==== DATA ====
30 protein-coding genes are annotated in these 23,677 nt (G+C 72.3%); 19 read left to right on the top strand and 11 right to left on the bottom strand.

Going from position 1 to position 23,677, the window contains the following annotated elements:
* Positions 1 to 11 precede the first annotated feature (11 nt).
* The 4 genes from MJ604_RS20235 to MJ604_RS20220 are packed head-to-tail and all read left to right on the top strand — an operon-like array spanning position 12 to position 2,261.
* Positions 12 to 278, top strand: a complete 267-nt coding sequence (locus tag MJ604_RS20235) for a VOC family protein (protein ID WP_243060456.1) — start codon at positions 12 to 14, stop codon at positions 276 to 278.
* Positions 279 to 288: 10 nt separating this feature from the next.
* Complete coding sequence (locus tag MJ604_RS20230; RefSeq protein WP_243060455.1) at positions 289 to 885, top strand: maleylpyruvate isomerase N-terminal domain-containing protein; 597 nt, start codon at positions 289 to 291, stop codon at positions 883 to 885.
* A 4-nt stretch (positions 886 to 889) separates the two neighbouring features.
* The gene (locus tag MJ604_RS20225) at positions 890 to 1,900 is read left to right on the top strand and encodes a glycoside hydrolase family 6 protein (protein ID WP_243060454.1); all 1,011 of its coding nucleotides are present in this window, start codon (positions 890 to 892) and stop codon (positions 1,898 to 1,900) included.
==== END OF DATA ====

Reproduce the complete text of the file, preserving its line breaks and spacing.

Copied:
30 protein-coding genes are annotated in these 23,677 nt (G+C 72.3%); 19 read left to right on the top strand and 11 right to left on the bottom strand.

Going from position 1 to position 23,677, the window contains the following annotated elements:
* Positions 1 to 11 precede the first annotated feature (11 nt).
* The 4 genes from MJ604_RS20235 to MJ604_RS20220 are packed head-to-tail and all read left to right on the top strand — an operon-like array spanning position 12 to position 2,261.
* Positions 12 to 278, top strand: a complete 267-nt coding sequence (locus tag MJ604_RS20235) for a VOC family protein (protein ID WP_243060456.1) — start codon at positions 12 to 14, stop codon at positions 276 to 278.
* Positions 279 to 288: 10 nt separating this feature from the next.
* Complete coding sequence (locus tag MJ604_RS20230; RefSeq protein WP_243060455.1) at positions 289 to 885, top strand: maleylpyruvate isomerase N-terminal domain-containing protein; 597 nt, start codon at positions 289 to 291, stop codon at positions 883 to 885.
* A 4-nt stretch (positions 886 to 889) separates the two neighbouring features.
* The gene (locus tag MJ604_RS20225) at positions 890 to 1,900 is read left to right on the top strand and encodes a glycoside hydrolase family 6 protein (protein ID WP_243060454.1); all 1,011 of its coding nucleotides are present in this window, start codon (positions 890 to 892) and stop codon (positions 1,898 to 1,900) included.